Computed Tomography (CT or CAT Scan)
What is a CT or CAT scan?
A CT or CAT scan is a diagnostic imaging procedure that uses a combination of X-rays and computer technology to produce images (often called slices) of the body. A CT scan shows detailed images of any part of the body, including the bones, muscles, fat, organs, and blood vessels. CT scans are more detailed than standard X-rays.
In computed tomography, the X-ray beam moves in a circle around the body. This allows many different views of the same organ or structure, and provides much greater detail. The X-ray information is sent to a computer and displays the structure imaged in a 2-D or 3-D form.
CT scans may be done with or without contrast. "Contrast" refers to a substance taken by mouth or injected into an intravenous (IV) line that causes the particular organ or tissue under study to be seen more clearly. Contrast examinations may require you to fast for a certain period of time before the procedure.
CT scans may be performed for various reasons but can help diagnose tumors, investigate internal bleeding, check for internal injury, evaluate blood vessels and generally evaluate many structures of the body.
Advances in computed tomography technology include the following:
- High-resolution computed tomography. This type of CT scan uses very thin slices which are effective in providing greater detail in certain conditions such as lung disease.
- Helical or spiral computed tomography. During this type of CT scan, both the patient and the X-ray beam move continuously. The images are obtained much more quickly than with standard CT scans. The resulting images have greater resolution and contrast, thus providing more detailed information. Multi-detector row helical CT scanners may also be used to obtain information detailed high resolution images in a short period of time.
- Computed tomographic angiography (CTA). Angiography is an X-ray image of the blood vessels. A CT angiogram uses CT technology rather than standard X-rays or fluoroscopy to obtain images of blood vessels such as the coronary arteries of the heart.
- Combined computed tomography and positron emission tomography (PET/CT). The combination of computed tomography and positron emission tomography technologies into a single machine is referred to as PET/CT. PET/CT combines the ability of CT to provide detailed anatomy with the ability of PET to show cell function and metabolism to offer greater accuracy in the diagnosis and treatment of certain types of diseases, particularly cancer.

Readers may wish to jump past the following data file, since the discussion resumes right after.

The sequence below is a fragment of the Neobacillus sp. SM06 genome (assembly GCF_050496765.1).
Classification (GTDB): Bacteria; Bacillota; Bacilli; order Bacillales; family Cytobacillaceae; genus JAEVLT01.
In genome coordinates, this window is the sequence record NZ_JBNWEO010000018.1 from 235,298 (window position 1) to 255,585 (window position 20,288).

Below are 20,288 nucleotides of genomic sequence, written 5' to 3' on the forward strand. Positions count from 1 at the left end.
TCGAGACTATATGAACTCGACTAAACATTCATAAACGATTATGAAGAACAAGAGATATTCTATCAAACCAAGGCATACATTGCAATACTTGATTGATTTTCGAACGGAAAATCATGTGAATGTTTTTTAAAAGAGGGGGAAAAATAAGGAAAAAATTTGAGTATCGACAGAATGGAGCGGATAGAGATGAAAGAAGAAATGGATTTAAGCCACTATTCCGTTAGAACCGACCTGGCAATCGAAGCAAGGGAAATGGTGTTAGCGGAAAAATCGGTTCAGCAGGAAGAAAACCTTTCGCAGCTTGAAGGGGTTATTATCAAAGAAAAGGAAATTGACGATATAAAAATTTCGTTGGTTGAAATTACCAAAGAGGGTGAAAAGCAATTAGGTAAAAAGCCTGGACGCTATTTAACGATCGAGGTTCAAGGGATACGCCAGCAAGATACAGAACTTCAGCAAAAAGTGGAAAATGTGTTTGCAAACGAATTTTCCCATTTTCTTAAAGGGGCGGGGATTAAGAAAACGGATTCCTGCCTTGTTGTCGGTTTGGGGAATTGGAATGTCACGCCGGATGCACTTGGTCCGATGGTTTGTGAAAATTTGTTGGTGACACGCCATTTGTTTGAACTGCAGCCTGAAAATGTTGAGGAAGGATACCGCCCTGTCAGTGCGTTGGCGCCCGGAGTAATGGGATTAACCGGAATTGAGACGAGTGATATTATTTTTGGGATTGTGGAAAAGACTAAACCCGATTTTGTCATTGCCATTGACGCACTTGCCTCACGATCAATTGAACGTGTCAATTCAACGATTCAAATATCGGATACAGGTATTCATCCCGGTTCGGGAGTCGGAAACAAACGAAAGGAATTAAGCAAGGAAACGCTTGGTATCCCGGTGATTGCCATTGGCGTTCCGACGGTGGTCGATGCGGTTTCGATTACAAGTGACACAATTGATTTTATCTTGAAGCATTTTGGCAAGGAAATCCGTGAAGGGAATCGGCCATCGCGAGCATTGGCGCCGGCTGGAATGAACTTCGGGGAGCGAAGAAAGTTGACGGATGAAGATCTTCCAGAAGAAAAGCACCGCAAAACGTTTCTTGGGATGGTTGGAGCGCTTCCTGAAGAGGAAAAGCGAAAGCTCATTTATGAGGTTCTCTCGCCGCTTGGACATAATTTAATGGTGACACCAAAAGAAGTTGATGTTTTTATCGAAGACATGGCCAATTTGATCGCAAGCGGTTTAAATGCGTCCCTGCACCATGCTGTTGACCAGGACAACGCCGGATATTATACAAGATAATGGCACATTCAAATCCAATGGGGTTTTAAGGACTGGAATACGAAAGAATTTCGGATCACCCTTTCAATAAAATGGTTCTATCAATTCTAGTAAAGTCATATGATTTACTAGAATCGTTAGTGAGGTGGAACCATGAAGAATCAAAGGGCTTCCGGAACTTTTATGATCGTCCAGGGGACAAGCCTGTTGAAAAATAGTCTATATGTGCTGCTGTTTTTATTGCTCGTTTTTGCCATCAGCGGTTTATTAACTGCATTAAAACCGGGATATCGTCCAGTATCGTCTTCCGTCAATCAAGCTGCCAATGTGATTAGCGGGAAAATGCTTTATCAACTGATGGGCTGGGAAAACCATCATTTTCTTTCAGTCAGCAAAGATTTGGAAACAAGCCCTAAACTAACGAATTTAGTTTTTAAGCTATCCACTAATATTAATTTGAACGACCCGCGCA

If you are pregnant or think you may be pregnant, have kidney disease or have had prior allergic reactions to CT contrast in the past, you should notify your health care provider or technologist prior to the scan.
How is a CT scan performed?
Although each facility may have specific protocols in place, CT scans generally follow this process:
- When the patient arrives for the CT scan, he or she will be asked to remove any clothing, jewelry, or other objects that may interfere with the scan.
- If the patient will be having a procedure done with contrast, an intravenous (IV) line will be started in the hand or arm for injection of the contrast medication. For oral contrast, the patient will be given the contrast material to swallow.
- The patient will lie on a scan table that slides into a large, circular opening.
- The CT staff will be in another room where the scanner controls are located. However, the patient will be in constant sight of the staff through a window. Speakers inside the scanner will enable the staff to communicate with and hear the patient. The patient may have a call bell so that he or she can let the staff know if he or she has any problems during the procedure.
- As the scanner rotates around the patient, X-rays will pass through the body for short amounts of time. The patient may hear buzzing, whirring, and clicking as the X-ray tube rotates.
- The technologist will be watching the patient at all times and will be in constant communication.